Some safety measures that are being considered to further protect campus pedestrians are recommendations to make the main part of campus pedestrian-only by redirecting all major vehicle traffic to the outskirts, to enable scramble timing for crosswalks which gives an all red signal for vehicles and offers pedestrian crossing in any direction - even diagonally, and to lengthen the pedestrian light timing at larger intersections to allow enough time to safely cross.
With the increasing number of pedestrians on campus each semester, it is imperative that a solution be reached to make the campus safer for pedestrians and drivers alike.
Additional links related to pedestrian safety -
Tippecanoe County Seasonally Adjusted Average Daily Traffic (1999-2008) - this map shows traffic numbers on Purdue University Campus in 2008 to be averaging around 20,000 counts and higher along State Street and Northwestern Avenue. http://www.tippecanoe.in.gov/apc/trafficcounts/ADT_T23NR4W_SW.pdf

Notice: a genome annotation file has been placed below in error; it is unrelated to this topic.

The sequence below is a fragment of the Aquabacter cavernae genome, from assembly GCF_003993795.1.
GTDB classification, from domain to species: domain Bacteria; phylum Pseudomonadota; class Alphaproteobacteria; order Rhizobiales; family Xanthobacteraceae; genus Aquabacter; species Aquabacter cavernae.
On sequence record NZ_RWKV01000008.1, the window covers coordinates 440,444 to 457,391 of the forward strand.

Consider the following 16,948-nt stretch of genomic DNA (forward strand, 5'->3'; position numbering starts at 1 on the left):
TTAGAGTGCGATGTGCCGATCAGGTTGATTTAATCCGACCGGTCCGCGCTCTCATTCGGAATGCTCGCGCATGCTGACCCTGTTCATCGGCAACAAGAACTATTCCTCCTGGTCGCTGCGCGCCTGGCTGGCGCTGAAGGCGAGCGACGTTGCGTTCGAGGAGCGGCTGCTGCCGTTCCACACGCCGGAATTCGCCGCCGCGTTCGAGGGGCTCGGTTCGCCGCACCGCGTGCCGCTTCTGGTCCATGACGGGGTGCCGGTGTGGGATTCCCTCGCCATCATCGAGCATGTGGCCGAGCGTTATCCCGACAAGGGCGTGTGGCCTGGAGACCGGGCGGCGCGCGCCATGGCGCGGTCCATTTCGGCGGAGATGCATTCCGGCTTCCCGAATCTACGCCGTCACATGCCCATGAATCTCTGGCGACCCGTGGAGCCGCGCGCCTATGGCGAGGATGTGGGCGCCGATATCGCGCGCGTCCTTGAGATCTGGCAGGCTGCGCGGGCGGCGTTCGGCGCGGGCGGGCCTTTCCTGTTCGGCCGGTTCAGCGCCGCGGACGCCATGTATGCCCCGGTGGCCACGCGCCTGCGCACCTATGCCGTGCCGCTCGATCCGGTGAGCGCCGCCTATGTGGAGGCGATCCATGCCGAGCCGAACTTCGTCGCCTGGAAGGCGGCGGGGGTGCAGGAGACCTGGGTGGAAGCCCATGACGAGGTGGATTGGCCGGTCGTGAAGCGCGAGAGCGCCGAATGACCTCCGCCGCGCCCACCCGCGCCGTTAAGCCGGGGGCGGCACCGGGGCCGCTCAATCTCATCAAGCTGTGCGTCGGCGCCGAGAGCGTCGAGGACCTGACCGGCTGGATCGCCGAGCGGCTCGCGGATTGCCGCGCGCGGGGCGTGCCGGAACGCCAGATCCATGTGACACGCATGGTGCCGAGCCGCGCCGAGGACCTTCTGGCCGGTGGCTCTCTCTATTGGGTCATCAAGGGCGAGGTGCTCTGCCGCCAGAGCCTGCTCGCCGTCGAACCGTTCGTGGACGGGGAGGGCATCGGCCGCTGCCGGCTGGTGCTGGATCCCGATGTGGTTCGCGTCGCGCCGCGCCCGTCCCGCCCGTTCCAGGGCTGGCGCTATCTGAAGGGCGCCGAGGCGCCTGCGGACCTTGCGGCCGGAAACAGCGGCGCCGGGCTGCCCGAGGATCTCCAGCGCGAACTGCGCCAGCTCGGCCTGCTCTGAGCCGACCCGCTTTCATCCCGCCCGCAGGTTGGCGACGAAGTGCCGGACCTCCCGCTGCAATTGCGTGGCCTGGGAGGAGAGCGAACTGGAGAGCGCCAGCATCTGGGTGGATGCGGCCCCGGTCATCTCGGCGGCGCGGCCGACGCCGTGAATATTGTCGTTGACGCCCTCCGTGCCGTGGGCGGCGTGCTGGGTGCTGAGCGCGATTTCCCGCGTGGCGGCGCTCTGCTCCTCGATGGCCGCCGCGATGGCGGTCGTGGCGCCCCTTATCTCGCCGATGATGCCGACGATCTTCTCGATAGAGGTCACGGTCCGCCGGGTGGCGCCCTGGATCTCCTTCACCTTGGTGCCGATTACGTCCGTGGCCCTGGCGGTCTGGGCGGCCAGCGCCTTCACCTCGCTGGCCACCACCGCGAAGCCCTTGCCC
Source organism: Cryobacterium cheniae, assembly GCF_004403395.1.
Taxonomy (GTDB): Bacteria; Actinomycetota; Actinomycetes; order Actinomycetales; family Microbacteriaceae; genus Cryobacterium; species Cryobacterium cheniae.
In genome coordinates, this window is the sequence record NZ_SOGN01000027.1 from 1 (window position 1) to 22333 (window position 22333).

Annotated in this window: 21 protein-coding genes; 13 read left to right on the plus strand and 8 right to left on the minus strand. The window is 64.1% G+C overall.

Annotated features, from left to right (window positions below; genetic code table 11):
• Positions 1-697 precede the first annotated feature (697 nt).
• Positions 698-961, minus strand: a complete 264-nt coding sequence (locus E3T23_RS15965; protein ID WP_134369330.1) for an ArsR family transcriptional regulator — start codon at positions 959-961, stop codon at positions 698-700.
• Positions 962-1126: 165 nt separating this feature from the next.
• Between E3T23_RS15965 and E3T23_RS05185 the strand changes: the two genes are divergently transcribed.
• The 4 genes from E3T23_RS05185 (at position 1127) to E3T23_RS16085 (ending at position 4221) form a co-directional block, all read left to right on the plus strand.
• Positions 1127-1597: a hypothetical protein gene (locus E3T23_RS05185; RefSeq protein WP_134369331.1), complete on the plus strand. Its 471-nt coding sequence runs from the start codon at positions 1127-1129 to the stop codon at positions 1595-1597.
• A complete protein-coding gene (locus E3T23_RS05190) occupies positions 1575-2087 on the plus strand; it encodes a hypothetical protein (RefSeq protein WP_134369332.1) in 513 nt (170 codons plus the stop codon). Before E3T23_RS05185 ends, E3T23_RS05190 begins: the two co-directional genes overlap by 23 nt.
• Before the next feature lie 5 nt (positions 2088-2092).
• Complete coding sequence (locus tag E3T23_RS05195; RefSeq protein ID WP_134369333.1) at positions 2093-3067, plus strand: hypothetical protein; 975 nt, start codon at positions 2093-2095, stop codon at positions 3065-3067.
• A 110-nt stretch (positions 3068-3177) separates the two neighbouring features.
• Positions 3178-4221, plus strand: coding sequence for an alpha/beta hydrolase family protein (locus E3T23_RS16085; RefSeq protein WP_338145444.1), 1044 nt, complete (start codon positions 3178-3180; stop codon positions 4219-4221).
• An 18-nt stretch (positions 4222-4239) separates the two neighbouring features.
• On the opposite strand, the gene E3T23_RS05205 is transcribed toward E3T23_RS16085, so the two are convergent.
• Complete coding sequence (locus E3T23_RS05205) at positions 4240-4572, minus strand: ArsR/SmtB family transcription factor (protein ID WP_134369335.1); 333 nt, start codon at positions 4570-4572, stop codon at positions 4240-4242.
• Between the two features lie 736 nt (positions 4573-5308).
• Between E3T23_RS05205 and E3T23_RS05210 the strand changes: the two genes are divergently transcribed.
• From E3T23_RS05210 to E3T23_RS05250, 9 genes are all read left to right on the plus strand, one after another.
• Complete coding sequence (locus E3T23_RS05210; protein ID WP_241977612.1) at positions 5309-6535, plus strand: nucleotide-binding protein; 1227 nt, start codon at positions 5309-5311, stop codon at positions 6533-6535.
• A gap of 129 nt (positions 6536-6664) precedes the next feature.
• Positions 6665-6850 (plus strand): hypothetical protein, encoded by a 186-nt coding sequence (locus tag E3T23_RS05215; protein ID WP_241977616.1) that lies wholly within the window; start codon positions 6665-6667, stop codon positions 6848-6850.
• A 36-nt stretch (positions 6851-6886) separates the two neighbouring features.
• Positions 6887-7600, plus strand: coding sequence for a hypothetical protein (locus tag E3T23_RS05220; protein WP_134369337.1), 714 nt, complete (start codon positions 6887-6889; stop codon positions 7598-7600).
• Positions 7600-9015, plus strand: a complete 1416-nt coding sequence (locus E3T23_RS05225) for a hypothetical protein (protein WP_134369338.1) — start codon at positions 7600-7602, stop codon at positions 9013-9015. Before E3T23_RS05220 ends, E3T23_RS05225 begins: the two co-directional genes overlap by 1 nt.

Tippecanoe County 2008 Transportation Hot Spot List - submitted online by the public and by a citizen participation committee (CPC), some areas mentioned are related to campus area concerns. http://www.tippecanoe.in.gov/egov/docs/1227131050_811798.pdf
Purdue University Physical Facilities Pedestrian Traffic Impact Map - map of campus construction that will impact pedestrian traffic
Pedestrian Road Safety Audit Guidelines and Prompt Lists, July 2007 – statistics on pedestrian behaviors that lead to crashes and ways to improve safety http://drusilla.hsrc.unc.edu/cms/downloads/PedRSA.reduced.pdf
PEDSAFE: Pedestrian Safety Guide and Countermeasure Selection System - Crash statistics, crash analysis, and objectives all give information and recommendations on pedestrian safety. http://www.walkinginfo.org/pedsafe /